In 2008, we reported that radical prostatectomy, as compared with watchful waiting, reduces the rate of death from prostate cancer. After an additional 3 years of follow-up, we now report estimated 15-year results.
From October 1989 through February 1999, we randomly assigned 695 men with early prostate cancer to watchful waiting or radical prostatectomy. Follow-up was complete through December 2009, with histopathological review of biopsy and radical-prostatectomy specimens and blinded evaluation of causes of death. Relative risks, with 95% confidence intervals, were estimated with the use of a Cox proportional-hazards model.
During a median of 12.8 years, 166 of the 347 men in the radical-prostatectomy group and 201 of the 348 in the watchful-waiting group died (P=0.007). In the case of 55 men assigned to surgery and 81 men assigned to watchful waiting, death was due to prostate cancer. This yielded a cumulative incidence of death from prostate cancer at 15 years of 14.6% and 20.7%, respectively (a difference of 6.1 percentage points; 95% confidence interval [CI], 0.2 to 12.0), and a relative risk with surgery of 0.62 (95% CI, 0.44 to 0.87; P=0.01). The survival benefit was similar before and after 9 years of follow-up, was observed also among men with low-risk prostate cancer, and was confined to men younger than 65 years of age. The number needed to treat to avert one death was 15 overall and 7 for men younger than 65 years of age. Among men who underwent radical prostatectomy, those with extracapsular tumor growth had a risk of death from prostate cancer that was 7 times that of men without extracapsular tumor growth (relative risk, 6.9; 95% CI, 2.6 to 18.4).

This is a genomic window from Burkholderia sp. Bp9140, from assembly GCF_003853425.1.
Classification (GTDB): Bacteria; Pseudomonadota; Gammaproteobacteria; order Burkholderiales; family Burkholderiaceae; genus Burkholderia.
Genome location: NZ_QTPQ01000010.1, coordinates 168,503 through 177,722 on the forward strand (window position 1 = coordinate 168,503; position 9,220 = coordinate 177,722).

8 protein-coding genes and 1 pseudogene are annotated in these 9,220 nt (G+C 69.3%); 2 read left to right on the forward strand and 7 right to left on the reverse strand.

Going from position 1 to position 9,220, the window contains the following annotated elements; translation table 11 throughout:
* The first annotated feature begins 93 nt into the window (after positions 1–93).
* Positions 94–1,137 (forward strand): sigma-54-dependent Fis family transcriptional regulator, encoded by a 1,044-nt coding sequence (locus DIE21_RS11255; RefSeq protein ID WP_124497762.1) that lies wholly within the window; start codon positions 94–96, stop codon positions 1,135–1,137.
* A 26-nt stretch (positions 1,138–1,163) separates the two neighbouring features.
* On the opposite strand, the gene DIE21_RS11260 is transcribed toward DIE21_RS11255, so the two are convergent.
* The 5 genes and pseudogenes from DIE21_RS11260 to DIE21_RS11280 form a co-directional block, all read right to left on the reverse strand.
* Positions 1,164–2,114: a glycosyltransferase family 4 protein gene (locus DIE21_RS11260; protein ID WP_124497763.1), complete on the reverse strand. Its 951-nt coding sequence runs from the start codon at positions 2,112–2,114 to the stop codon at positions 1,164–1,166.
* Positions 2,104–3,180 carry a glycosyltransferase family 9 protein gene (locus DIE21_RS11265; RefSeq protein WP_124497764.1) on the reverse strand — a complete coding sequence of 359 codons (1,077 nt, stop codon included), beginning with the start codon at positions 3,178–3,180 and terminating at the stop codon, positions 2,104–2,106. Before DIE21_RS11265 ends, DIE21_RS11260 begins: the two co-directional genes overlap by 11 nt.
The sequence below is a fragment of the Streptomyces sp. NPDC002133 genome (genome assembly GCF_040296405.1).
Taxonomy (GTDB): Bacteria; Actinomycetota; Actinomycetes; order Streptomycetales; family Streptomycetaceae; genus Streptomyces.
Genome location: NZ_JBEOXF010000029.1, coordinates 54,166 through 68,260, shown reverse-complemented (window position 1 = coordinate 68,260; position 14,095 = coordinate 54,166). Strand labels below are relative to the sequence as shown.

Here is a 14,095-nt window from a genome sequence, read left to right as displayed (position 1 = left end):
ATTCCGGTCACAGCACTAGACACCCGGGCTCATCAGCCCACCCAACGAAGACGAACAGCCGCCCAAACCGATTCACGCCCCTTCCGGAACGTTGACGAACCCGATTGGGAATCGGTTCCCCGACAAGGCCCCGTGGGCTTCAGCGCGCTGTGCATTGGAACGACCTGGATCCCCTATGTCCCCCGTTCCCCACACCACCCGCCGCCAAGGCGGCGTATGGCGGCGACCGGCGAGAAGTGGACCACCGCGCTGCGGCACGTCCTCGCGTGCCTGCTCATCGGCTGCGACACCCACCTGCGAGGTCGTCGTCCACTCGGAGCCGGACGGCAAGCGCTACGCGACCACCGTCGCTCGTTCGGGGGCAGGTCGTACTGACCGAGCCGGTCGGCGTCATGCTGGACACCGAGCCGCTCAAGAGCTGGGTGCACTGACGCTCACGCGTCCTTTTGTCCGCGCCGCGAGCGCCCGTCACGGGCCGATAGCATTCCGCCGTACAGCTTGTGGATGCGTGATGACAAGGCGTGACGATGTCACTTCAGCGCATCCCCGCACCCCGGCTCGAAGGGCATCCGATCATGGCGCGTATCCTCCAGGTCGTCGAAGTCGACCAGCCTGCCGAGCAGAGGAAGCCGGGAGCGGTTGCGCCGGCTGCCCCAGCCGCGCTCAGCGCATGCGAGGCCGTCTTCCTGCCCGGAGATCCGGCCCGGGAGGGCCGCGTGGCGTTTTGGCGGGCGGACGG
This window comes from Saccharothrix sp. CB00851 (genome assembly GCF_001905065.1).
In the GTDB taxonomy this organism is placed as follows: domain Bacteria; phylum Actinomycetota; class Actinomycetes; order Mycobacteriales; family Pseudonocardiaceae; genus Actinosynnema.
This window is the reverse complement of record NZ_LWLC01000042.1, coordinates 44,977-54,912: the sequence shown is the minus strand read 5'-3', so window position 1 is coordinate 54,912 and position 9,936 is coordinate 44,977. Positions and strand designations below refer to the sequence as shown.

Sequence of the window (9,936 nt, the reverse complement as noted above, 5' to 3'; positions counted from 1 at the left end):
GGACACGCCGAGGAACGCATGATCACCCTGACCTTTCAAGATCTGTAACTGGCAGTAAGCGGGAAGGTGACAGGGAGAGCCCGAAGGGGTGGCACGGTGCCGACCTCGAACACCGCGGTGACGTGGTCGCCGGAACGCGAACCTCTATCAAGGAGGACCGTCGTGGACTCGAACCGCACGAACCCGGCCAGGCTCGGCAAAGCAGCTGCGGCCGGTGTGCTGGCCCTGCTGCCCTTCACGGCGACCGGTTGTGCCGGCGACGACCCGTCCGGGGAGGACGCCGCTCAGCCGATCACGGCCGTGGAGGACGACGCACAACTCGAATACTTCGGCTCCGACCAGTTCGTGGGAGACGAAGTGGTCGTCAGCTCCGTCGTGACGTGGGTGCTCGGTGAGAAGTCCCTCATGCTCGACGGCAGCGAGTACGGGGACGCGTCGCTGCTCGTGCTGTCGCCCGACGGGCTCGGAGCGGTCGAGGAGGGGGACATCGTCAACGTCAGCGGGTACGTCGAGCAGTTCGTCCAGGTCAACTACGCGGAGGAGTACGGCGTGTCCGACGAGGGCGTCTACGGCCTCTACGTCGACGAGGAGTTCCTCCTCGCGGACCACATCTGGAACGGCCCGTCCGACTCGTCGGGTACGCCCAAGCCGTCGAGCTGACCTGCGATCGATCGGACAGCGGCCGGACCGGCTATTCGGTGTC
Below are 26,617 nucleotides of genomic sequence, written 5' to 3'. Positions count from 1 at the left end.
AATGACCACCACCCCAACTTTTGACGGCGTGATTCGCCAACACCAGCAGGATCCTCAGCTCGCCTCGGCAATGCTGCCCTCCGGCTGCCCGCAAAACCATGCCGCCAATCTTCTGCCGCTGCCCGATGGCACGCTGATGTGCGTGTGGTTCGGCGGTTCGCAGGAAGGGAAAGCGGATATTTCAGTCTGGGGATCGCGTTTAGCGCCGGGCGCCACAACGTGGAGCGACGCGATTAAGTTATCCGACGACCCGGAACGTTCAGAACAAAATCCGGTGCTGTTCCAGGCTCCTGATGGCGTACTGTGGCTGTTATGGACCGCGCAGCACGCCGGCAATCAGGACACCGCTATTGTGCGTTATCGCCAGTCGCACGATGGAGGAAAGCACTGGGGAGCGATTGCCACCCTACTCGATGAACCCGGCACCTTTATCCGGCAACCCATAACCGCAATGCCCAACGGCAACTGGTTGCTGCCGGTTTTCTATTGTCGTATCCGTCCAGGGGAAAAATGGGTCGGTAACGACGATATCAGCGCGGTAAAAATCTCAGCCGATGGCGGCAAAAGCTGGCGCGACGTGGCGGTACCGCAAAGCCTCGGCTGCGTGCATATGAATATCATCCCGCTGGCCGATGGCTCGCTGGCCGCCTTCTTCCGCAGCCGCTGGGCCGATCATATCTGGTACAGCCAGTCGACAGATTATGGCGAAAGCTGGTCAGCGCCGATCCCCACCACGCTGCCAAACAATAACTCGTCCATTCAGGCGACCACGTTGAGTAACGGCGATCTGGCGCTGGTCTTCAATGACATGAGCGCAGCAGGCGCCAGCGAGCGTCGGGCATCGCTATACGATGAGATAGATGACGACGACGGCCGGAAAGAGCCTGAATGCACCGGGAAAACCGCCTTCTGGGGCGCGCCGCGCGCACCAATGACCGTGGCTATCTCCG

Radical prostatectomy was associated with a reduction in the rate of death from prostate cancer. Men with extracapsular tumor growth may benefit from adjuvant local or systemic treatment.
2011. Vol. 364, no 18, 1708-1717 p.